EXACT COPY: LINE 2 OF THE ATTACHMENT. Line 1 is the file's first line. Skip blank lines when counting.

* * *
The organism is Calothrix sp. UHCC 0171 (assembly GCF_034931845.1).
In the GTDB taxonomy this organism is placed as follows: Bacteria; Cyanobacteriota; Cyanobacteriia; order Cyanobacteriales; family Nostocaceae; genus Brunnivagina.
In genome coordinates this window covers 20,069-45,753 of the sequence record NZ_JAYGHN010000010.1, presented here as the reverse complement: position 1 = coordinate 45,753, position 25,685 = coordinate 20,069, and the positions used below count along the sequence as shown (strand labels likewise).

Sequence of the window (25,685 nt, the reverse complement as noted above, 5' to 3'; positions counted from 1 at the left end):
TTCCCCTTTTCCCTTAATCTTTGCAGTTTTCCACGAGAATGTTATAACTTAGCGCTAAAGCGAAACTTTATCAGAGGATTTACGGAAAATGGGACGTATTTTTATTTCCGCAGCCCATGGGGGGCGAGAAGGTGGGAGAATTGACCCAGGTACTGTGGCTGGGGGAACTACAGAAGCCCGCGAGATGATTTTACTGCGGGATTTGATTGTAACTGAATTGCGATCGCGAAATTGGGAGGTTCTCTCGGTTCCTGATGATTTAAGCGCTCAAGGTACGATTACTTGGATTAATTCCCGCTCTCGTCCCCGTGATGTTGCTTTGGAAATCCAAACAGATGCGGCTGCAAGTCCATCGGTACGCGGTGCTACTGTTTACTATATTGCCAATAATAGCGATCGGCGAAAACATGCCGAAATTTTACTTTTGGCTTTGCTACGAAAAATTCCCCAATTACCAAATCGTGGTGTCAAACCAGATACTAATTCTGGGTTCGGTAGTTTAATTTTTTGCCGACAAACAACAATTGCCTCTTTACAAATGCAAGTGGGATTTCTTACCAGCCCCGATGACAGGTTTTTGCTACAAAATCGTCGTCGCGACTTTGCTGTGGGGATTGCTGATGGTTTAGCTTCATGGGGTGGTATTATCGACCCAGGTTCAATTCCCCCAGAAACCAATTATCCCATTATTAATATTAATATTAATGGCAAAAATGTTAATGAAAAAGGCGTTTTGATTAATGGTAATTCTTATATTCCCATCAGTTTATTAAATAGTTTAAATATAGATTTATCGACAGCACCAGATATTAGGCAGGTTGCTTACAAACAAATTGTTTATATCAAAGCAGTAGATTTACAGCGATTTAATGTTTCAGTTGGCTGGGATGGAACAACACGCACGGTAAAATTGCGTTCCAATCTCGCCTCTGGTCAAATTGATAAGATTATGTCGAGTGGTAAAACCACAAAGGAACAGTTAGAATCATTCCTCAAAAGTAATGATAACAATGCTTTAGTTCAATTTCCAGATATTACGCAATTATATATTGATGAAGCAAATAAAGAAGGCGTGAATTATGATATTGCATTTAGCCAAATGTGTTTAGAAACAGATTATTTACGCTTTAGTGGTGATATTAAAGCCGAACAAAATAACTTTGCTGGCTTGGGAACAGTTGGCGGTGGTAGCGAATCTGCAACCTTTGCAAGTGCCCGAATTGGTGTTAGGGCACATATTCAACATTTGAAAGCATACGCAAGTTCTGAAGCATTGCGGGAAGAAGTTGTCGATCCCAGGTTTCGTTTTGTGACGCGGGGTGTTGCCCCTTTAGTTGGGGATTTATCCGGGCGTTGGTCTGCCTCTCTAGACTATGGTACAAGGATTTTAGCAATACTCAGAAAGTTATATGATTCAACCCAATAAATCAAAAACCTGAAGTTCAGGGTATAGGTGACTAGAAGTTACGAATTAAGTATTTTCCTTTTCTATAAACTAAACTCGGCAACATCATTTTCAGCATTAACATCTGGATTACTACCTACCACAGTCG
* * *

In the GTDB taxonomy this organism is placed as follows: Bacteria; Cyanobacteriota; Cyanobacteriia; order Cyanobacteriales; family Nostocaceae; genus Brunnivagina.